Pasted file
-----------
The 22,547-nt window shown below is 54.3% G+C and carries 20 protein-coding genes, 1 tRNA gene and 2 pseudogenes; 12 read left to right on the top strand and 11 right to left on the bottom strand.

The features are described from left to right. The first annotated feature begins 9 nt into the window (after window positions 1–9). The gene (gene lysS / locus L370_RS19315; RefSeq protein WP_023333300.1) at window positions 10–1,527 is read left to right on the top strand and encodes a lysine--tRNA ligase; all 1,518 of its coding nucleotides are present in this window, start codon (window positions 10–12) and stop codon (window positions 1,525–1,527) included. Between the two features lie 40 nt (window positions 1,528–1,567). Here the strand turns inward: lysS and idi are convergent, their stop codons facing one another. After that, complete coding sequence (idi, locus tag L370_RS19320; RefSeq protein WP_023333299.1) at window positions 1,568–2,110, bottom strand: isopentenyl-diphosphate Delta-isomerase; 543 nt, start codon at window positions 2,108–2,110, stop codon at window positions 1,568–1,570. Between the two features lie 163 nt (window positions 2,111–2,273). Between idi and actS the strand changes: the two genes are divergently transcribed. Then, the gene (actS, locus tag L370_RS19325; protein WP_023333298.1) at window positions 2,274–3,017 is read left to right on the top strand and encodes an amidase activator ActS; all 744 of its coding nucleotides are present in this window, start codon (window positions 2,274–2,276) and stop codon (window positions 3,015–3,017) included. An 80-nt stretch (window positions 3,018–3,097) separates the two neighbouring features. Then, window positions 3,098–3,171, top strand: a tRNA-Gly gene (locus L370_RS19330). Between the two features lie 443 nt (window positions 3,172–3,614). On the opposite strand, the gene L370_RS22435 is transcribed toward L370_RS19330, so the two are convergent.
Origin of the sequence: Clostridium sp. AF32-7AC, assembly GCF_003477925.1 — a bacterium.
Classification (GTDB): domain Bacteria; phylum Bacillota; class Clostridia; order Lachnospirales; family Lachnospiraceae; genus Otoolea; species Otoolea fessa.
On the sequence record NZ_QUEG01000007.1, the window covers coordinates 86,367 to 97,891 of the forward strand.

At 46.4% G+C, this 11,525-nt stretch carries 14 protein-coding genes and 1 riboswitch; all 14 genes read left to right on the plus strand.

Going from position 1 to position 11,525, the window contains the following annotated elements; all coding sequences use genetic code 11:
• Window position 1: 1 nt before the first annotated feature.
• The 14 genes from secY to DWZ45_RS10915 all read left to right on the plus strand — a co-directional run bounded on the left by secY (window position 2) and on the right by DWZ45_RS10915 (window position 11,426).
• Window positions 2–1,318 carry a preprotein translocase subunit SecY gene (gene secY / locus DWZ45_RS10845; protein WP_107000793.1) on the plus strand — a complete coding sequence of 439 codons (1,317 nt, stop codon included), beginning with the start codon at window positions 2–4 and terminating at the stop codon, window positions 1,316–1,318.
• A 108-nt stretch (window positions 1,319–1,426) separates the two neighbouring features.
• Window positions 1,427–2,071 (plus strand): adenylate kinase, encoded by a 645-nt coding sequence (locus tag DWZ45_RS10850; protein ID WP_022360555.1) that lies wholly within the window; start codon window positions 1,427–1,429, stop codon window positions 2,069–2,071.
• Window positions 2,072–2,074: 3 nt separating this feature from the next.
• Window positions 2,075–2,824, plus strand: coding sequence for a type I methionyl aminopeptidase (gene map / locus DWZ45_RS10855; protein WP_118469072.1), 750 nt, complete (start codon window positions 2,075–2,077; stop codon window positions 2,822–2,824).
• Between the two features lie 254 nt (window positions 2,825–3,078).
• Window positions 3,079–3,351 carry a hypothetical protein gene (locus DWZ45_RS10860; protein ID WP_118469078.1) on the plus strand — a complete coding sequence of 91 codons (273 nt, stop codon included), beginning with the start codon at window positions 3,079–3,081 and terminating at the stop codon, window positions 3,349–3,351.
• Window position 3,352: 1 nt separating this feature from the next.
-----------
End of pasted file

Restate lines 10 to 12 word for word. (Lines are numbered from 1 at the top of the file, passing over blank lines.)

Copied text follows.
• Window positions 2–1,318 carry a preprotein translocase subunit SecY gene (gene secY / locus DWZ45_RS10845; protein WP_107000793.1) on the plus strand — a complete coding sequence of 439 codons (1,317 nt, stop codon included), beginning with the start codon at window positions 2–4 and terminating at the stop codon, window positions 1,316–1,318.
• A 108-nt stretch (window positions 1,319–1,426) separates the two neighbouring features.
• Window positions 1,427–2,071 (plus strand): adenylate kinase, encoded by a 645-nt coding sequence (locus tag DWZ45_RS10850; protein ID WP_022360555.1) that lies wholly within the window; start codon window positions 1,427–1,429, stop codon window positions 2,069–2,071.